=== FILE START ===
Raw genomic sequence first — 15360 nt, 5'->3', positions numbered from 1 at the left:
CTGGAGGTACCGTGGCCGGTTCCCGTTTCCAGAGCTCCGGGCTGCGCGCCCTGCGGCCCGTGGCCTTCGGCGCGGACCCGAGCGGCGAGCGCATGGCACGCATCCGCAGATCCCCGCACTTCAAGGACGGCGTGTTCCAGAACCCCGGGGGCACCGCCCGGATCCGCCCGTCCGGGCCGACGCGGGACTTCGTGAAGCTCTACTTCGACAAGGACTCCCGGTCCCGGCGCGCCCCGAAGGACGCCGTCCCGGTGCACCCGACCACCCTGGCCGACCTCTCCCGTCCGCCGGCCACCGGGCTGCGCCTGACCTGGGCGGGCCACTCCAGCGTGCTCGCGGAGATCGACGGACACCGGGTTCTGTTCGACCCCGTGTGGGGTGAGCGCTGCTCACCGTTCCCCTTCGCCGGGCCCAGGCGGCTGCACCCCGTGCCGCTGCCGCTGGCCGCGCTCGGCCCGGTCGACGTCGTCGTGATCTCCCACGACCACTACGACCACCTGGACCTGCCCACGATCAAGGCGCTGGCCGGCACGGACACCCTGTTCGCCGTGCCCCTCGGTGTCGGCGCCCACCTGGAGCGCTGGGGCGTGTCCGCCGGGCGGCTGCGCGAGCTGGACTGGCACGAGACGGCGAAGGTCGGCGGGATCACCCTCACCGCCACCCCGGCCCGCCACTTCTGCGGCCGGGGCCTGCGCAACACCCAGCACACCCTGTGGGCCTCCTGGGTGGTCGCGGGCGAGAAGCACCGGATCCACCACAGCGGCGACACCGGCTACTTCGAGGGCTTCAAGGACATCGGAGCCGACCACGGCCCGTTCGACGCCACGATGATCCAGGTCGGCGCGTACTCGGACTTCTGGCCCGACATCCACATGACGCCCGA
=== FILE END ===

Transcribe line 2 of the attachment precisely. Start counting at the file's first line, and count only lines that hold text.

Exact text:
CTGGAGGTACCGTGGCCGGTTCCCGTTTCCAGAGCTCCGGGCTGCGCGCCCTGCGGCCCGTGGCCTTCGGCGCGGACCCGAGCGGCGAGCGCATGGCACGCATCCGCAGATCCCCGCACTTCAAGGACGGCGTGTTCCAGAACCCCGGGGGCACCGCCCGGATCCGCCCGTCCGGGCCGACGCGGGACTTCGTGAAGCTCTACTTCGACAAGGACTCCCGGTCCCGGCGCGCCCCGAAGGACGCCGTCCCGGTGCACCCGACCACCCTGGCCGACCTCTCCCGTCCGCCGGCCACCGGGCTGCGCCTGACCTGGGCGGGCCACTCCAGCGTGCTCGCGGAGATCGACGGACACCGGGTTCTGTTCGACCCCGTGTGGGGTGAGCGCTGCTCACCGTTCCCCTTCGCCGGGCCCAGGCGGCTGCACCCCGTGCCGCTGCCGCTGGCCGCGCTCGGCCCGGTCGACGTCGTCGTGATCTCCCACGACCACTACGACCACCTGGACCTGCCCACGATCAAGGCGCTGGCCGGCACGGACACCCTGTTCGCCGTGCCCCTCGGTGTCGGCGCCCACCTGGAGCGCTGGGGCGTGTCCGCCGGGCGGCTGCGCGAGCTGGACTGGCACGAGACGGCGAAGGTCGGCGGGATCACCCTCACCGCCACCCCGGCCCGCCACTTCTGCGGCCGGGGCCTGCGCAACACCCAGCACACCCTGTGGGCCTCCTGGGTGGTCGCGGGCGAGAAGCACCGGATCCACCACAGCGGCGACACCGGCTACTTCGAGGGCTTCAAGGACATCGGAGCCGACCACGGCCCGTTCGACGCCACGATGATCCAGGTCGGCGCGTACTCGGACTTCTGGCCCGACATCCACATGACGCCCGA